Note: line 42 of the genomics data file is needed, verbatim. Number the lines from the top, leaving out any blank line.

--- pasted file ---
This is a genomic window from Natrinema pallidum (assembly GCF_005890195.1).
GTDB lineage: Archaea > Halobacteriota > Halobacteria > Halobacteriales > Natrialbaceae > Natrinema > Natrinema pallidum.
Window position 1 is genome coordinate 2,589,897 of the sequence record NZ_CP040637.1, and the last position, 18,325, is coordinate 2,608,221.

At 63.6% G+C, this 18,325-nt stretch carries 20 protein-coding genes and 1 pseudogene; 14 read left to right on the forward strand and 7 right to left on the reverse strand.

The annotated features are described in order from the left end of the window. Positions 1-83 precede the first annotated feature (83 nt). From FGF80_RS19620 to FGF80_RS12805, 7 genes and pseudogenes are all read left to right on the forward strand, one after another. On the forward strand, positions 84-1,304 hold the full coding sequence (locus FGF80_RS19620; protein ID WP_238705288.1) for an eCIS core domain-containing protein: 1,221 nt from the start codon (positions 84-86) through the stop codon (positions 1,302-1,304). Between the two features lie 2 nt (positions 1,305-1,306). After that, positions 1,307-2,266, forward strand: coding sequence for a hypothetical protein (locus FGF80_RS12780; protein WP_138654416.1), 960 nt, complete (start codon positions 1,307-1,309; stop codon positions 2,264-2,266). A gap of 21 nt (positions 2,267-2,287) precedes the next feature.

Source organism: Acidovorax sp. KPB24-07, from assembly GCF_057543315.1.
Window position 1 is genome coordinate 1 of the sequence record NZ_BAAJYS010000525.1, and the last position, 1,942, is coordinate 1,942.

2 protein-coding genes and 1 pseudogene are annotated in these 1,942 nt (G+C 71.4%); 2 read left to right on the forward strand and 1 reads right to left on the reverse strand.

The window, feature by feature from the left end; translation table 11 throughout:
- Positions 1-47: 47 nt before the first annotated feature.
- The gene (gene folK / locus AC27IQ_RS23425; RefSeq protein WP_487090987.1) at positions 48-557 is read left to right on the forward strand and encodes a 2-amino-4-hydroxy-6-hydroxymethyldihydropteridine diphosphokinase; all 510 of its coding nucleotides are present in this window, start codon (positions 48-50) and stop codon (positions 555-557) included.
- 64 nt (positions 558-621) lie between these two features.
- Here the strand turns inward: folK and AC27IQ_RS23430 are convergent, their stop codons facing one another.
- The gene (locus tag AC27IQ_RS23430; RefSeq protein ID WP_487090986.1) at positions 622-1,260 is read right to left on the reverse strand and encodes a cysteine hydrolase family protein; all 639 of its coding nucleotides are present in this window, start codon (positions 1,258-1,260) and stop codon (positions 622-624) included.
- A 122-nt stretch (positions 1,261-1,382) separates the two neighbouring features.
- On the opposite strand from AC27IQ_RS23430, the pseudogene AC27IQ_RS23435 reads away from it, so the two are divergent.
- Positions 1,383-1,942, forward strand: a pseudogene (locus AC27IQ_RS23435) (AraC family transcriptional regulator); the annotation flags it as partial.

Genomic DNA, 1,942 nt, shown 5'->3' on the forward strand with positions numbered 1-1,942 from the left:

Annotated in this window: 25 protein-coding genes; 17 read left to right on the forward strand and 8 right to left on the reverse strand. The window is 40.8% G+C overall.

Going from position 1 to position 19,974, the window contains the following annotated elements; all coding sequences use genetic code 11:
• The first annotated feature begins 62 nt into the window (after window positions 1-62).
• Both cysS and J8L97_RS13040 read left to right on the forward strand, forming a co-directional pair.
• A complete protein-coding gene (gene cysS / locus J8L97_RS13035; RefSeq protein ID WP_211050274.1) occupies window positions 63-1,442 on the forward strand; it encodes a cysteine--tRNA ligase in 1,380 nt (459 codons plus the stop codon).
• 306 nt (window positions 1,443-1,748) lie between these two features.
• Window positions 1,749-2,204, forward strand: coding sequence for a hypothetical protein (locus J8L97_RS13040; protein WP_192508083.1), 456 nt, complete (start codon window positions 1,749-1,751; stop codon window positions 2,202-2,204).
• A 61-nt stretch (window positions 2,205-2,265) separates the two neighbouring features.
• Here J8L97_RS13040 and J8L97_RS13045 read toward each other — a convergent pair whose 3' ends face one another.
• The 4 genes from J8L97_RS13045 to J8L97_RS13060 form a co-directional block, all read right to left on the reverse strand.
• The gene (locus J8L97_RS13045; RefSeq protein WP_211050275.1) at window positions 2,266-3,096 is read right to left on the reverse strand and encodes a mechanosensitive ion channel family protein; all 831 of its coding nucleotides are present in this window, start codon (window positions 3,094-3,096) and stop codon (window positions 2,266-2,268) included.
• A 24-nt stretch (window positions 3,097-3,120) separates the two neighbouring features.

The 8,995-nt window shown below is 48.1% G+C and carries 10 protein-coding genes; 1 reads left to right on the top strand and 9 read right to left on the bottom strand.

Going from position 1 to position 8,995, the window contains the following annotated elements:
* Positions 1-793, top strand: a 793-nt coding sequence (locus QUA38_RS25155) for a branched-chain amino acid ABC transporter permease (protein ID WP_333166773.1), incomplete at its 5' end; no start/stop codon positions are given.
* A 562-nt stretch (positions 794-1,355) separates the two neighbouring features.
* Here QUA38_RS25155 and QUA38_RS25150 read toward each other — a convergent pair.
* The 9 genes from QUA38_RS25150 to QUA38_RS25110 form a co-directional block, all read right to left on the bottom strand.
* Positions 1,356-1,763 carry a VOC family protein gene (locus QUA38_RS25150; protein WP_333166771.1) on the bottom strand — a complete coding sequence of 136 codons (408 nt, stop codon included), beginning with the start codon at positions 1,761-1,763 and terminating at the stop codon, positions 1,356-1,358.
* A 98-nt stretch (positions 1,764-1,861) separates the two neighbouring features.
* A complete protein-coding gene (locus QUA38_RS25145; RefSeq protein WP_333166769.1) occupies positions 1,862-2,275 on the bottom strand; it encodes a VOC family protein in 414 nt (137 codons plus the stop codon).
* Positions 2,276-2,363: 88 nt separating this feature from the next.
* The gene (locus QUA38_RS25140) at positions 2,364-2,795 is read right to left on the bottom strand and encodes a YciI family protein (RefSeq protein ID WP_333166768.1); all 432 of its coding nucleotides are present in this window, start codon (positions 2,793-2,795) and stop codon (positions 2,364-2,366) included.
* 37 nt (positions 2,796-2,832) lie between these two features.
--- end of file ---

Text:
* 37 nt (positions 2,796-2,832) lie between these two features.